I don’t think we’ll have new highs in the dollar without first seeing new moves to the downside. We’ll probably end with the dollar lower at year-end than it is right now. It seems that the U.S. president wants a weaker dollar. Speculative positioning is way long the dollar and now they’re wrong.
Although spec positioning came off for the second week in a row through last Tuesday (the net long was trimmed by $2.6 billion), folks are still the most bullish since January 2017, when “long USD” was one of the consensus trades. Here's the Bloomberg dollar index plotted with the net speculative position:
Again, Gundlach could be right, but there's no guarantee that stretched positioning in the greenback is a contrarian indicator. Monetary policy divergence between the Fed and the rest of the world is USD-positive, and again, trade frictions have been a boon to the greenback for months on end.
You can make your own decision about that, but Gundlach goes on to reiterate (or at least allude to) a point I've made here on too many occasions to count of late. Namely that in order for U.S. stocks (SPY) to move higher from here, emerging market equities (EEM) and FX need a break, and the best news EM assets could get right now is a weaker dollar. The following disconnect, Gundlach says, simply isn't sustainable:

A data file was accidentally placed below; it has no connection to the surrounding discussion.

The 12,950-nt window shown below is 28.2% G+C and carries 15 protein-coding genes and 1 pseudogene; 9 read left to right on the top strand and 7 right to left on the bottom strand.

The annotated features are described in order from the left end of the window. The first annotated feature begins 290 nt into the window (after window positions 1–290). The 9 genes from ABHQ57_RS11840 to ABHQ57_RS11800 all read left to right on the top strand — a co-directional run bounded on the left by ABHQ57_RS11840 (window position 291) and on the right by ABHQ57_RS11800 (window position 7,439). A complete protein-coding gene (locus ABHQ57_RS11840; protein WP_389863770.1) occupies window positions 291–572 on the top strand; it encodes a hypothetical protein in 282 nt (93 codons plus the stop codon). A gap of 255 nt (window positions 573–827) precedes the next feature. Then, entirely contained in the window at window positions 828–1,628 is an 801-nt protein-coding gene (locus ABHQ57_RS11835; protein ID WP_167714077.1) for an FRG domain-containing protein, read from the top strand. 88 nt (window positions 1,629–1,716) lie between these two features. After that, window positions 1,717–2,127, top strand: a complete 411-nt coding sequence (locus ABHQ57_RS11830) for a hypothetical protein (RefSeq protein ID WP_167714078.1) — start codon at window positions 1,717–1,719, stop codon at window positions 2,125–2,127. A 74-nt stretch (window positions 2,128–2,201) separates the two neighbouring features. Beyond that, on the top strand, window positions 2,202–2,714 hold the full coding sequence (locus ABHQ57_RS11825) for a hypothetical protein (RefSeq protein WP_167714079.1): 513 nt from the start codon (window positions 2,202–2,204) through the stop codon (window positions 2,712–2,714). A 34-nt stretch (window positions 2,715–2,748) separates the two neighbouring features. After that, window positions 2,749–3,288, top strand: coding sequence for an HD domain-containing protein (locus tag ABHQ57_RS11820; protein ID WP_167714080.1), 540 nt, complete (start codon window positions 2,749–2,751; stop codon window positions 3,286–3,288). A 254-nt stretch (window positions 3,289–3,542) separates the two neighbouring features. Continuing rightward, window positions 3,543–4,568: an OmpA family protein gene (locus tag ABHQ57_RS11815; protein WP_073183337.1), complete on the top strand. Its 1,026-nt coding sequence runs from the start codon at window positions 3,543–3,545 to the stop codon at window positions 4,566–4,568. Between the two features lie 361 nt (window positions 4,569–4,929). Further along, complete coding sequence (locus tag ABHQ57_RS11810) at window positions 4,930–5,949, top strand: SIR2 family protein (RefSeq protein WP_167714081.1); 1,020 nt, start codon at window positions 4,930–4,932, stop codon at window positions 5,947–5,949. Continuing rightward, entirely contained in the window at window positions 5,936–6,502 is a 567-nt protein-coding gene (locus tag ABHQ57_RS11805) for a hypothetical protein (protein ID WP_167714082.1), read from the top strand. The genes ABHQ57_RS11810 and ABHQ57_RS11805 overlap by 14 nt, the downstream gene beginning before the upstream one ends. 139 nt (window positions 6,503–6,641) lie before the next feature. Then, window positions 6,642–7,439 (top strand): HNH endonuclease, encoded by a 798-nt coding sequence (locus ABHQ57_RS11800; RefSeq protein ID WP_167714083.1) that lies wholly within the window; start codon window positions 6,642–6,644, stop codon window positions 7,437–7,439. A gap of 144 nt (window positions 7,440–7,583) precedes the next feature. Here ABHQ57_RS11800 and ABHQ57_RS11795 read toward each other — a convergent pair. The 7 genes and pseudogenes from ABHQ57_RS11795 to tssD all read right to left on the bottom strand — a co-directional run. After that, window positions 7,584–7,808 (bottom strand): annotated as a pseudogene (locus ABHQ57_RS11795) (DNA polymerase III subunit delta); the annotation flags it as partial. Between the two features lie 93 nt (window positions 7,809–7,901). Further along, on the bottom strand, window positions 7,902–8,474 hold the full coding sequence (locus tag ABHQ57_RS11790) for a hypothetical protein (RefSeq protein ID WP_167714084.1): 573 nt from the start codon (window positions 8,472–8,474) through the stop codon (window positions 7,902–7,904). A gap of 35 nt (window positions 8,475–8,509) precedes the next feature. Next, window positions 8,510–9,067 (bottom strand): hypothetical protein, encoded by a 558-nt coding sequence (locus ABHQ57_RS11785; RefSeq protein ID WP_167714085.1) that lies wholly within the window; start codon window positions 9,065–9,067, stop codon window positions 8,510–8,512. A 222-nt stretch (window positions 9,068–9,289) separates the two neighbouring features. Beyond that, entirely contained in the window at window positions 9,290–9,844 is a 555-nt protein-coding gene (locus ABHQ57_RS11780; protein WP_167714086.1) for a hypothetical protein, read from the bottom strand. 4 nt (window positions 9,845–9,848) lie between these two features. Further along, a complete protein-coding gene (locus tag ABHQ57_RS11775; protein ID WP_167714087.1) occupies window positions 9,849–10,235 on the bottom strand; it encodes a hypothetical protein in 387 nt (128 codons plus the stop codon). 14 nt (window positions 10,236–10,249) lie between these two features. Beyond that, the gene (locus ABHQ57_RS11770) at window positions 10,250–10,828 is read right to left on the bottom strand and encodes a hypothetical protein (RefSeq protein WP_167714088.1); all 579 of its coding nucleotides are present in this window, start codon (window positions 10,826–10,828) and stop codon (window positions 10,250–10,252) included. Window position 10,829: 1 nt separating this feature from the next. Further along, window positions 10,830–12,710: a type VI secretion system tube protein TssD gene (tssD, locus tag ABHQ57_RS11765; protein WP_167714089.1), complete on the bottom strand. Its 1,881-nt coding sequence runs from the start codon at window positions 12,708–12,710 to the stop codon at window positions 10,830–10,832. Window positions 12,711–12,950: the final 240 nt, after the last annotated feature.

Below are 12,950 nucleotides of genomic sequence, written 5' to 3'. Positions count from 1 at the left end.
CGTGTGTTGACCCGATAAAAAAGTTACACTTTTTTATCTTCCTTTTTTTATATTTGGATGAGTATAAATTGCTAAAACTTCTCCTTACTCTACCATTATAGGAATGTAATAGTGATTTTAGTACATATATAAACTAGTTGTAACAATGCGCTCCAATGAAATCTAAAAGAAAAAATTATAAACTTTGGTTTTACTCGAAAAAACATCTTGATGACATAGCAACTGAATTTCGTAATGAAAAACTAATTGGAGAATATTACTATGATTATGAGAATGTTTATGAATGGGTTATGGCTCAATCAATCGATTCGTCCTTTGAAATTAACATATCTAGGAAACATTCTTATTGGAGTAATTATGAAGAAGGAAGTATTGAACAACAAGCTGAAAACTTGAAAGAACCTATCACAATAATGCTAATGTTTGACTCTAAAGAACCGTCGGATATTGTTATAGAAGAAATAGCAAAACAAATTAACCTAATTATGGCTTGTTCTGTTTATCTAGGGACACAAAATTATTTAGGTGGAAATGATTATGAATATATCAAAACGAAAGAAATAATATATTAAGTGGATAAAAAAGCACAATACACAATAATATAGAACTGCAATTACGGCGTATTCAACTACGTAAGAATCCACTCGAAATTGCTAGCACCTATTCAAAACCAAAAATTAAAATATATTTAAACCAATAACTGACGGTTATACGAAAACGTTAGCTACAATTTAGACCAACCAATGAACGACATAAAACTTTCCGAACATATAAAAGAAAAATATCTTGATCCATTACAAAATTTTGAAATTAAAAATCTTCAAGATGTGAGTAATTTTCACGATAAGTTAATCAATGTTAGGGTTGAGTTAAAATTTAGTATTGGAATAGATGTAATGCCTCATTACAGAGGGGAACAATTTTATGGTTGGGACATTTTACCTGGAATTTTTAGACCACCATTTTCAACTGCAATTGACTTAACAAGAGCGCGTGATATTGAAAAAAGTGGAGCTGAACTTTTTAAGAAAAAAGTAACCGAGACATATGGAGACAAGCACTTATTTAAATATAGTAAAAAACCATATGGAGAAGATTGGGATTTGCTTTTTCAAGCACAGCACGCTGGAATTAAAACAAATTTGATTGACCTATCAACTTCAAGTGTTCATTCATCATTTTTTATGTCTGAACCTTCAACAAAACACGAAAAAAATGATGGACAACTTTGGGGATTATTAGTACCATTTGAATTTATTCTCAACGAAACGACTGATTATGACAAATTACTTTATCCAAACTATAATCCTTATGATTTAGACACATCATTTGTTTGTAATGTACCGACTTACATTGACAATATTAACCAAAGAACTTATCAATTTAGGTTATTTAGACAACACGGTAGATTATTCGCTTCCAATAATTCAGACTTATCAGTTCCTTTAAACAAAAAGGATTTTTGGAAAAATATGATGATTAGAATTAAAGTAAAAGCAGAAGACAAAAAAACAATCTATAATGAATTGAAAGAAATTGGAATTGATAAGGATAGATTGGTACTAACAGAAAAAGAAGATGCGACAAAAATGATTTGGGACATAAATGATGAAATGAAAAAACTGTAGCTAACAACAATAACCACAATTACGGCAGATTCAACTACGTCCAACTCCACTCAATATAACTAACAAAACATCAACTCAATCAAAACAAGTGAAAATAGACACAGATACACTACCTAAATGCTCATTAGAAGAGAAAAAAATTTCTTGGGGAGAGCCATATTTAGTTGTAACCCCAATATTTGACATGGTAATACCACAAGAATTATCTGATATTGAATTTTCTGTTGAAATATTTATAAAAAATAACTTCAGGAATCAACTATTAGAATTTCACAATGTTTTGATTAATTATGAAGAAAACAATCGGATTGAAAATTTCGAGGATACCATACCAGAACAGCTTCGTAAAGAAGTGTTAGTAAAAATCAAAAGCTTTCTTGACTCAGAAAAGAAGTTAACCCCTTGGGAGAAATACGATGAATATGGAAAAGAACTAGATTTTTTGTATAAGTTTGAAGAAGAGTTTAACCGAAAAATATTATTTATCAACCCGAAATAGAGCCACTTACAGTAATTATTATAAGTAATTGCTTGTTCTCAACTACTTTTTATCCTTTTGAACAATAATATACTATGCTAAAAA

If that argument sounds familiar, it's because literally everyone has been making it for the better part of two months, including, notably, JPMorgan's Marko Kolanovic, who flagged the "unprecedented" divergence between U.S. stocks and the rest of the world in an August note on the way to suggesting that the disparity will have to resolve itself and the only benign way for that to happen is for the dollar to take a break, perhaps in response to a Fed pause.
Gundlach went on to talk a bit about his August 17 tweet regarding the purportedly "massive" short in long-end Treasurys (TLT). Here is that tweet:
And here is the short position in the 10Y:
Lots of market participants like to point to stretched speculative positioning as a contrarian indicator. In fact, that's such a popular way to describe stretched spec positioning that it borders on the cliché. Given that, there was nothing particularly novel about Jeff's tweet, nor was there anything particular insightful about his comments on Tuesday's webcast. Here's what he said:
What could get you there is a monumental short squeeze, because the speculative short positioning in the 10-year is off the charts. If something’s a catalyst to get a rally, you can just imagine the stampede to cover those shorts.
Gundlach conceded that there's no rule that says yields have to drop just because a lot of people are short, but he also said that if the short squeeze he's been talking about for the better part of a month materializes, it could push 10Y yields all the way down to 2.25% and might ultimately invert the curve. If this weren't Jeff and if he didn't include the caveats he included, that would be a rather alarming call, especially if it's meant to apply to the near-term outlook.
But here's the thing: You might not be seeing what you think you're seeing in that chart of the Treasury short. Over the past couple of weeks, Deutsche Bank has variously suggested that this is actually indicative of a large basis trade. Here's the bank's Steven Zeng: